William Noel famously said, “The Web of ancient manuscripts of the future isn't going to be built by institutions. It's going to be built by users … people who just want to curate their own glorious selection of beautiful things.” As users we notice problems from everyday life that are frustrating. Our objective was to isolate one problem, ideate and prototype a simple solution connected to the Internet. Bi-weekly our group worked in the lab demonstrating an ability to learn, create and problem-solve in an unstructured environment. Ideas brainstormed with pencil-paper doodles transformed rapidly to functional prototypes. Furthermore, we gathered for a round table outside the lab on alternating weeks. Each of these conversations were sparked by a relevant article related to entrepreneurship, market trends and how might we brand our inventions to succeed.
Through process and experience, students made connections with practical, analytical, creative and research-based thinking. In order to test his mettle, each boy created a succinct elevator pitch to sell his invention to a panel of some of the best advertising professionals from JUICE Pharma Worldwide.
One boy offered an accounting of his design and experience at JUICE, as follows: "My design was of a robot dog. The purpose of the dog was to help parents teach their children responsibility. The dog was upcycled to connect to the Internet using Wi-Fi signals. From these signals, anyone with a phone and the correct password could control the dog. The parent could force the dog to make a noise until a button is pressed. Throughout the course of the semester-long class, we pushed towards this independent design. Our designs were created using littleBits, modular electronics that transfer energy and stick together using small magnets and wood. The final design was taped over or colored in for the aesthetic. The presentation of the design was a culmination of all the lessons learned in the class. Presenting the final iteration of the project was a great experience in entrepreneurship and public speaking."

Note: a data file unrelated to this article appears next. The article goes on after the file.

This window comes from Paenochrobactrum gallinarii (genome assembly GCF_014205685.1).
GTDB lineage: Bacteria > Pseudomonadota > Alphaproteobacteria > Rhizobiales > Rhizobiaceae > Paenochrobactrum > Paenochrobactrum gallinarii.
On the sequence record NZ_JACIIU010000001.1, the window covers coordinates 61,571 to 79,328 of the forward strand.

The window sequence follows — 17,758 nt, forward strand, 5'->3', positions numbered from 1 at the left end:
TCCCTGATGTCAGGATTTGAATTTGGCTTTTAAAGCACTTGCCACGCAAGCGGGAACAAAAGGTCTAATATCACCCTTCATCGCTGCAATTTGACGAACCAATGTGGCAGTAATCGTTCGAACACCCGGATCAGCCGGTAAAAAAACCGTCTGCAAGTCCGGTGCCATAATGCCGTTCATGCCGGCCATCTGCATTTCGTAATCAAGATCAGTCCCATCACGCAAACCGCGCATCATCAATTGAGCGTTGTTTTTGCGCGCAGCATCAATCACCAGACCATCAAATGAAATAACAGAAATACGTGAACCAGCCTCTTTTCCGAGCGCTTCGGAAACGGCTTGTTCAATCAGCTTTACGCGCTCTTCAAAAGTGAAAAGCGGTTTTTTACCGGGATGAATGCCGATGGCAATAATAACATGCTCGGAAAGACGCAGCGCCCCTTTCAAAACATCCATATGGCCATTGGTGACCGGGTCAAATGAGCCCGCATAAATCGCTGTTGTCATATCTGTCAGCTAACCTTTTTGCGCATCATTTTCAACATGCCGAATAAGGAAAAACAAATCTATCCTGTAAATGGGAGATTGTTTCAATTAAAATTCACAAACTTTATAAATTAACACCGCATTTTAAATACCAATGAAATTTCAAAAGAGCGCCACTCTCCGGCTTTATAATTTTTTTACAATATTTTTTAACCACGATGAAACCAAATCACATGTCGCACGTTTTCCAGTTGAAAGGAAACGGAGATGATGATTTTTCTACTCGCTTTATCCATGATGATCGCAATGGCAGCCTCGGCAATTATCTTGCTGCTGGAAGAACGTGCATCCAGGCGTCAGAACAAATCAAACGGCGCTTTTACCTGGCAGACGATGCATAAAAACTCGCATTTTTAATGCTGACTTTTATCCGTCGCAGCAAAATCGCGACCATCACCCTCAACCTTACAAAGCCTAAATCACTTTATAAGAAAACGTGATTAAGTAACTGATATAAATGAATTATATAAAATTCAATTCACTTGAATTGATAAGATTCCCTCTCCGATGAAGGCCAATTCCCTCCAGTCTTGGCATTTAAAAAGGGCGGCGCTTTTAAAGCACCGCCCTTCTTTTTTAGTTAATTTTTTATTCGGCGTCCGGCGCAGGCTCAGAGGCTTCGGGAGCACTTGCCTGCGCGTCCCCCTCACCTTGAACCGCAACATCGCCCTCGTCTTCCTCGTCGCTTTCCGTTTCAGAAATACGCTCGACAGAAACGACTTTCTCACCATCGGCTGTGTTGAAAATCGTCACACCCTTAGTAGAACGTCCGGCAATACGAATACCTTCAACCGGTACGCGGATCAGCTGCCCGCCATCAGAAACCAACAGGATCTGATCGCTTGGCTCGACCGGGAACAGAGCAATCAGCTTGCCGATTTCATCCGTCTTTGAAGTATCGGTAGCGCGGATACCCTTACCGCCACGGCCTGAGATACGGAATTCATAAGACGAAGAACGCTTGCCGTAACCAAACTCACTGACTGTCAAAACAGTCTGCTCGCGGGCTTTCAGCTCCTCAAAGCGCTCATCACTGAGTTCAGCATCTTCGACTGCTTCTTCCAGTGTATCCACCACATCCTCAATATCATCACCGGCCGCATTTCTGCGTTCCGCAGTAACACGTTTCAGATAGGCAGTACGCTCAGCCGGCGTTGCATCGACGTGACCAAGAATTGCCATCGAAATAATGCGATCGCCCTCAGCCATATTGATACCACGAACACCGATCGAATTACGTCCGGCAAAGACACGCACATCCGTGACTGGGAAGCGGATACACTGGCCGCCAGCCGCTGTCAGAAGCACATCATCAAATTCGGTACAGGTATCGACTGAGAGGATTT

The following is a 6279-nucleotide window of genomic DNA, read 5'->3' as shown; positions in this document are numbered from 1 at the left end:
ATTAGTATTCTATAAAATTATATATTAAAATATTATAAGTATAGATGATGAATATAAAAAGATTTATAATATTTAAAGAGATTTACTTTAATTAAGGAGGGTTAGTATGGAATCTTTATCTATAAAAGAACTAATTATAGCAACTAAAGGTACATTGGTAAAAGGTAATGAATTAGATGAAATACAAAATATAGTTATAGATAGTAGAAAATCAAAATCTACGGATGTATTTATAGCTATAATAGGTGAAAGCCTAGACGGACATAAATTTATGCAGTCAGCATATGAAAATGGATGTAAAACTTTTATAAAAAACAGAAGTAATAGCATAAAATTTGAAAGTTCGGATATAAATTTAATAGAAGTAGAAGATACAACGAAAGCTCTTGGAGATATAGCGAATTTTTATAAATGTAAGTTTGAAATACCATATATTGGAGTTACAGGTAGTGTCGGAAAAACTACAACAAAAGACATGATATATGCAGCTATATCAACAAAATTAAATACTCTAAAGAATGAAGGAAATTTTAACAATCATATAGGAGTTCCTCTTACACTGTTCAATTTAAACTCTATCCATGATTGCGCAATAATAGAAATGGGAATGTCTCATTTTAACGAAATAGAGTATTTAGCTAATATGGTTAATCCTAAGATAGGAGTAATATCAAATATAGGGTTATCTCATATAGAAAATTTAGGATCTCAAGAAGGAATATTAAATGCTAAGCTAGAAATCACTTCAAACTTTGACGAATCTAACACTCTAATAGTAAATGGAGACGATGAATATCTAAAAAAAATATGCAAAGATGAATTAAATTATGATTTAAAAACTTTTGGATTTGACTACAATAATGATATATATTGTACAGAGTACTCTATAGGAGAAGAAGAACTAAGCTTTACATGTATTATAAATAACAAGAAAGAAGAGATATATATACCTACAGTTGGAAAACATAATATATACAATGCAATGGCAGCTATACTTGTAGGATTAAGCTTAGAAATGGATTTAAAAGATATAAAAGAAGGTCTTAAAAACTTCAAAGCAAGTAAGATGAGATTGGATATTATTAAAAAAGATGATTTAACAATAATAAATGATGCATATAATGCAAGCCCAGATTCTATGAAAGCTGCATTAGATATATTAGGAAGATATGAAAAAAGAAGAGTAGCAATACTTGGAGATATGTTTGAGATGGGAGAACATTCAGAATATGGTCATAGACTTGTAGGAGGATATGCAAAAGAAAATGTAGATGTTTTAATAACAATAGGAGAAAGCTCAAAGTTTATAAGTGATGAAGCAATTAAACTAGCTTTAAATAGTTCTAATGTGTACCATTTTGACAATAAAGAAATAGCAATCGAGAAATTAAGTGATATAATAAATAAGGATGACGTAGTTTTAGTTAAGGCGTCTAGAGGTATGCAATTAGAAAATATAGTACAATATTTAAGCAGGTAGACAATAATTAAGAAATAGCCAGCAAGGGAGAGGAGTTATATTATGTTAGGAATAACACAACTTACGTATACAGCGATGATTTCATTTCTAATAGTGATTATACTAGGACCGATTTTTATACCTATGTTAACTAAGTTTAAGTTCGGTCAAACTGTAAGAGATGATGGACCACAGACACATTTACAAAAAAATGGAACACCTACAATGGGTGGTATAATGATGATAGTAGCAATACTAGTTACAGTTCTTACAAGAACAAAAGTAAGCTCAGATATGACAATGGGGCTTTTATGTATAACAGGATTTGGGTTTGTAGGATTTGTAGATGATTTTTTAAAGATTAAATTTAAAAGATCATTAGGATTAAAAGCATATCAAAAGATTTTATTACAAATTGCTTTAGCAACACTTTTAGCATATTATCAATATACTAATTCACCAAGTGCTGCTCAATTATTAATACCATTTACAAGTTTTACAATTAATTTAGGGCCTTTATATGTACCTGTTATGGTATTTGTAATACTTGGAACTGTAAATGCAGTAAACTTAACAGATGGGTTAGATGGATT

Most boys would agree that waiting in the green room to go on camera may have tested some nerves. However, all left with new tools young entrepreneurs and engineers agree are necessary for success.
Director of Technology Aaron Grill, Technology Integrator Anderson Harp and the entire engineering class would like to thank Browning parent Forrest King for organizing and inviting the class to JUICE Pharma. View video and photos.
This year in Form II technology class, Academic Technology Specialist Mr. Droke conducted research on developing the creative confidence of students through the Design Thinking process. In July, he will present his findings at the International Boys School Coalition annual conference in Cape Town, South Africa. The boys were tasked to collaboratively reevaluate and redesign the New York City subway system to meet the needs of people in the year 2035. Mr. Droke was pleased to see the boys improve their creative confidence and problem-finding skills over their semester in class. Click here to watch the boys explain their ideas and to see the process they worked through.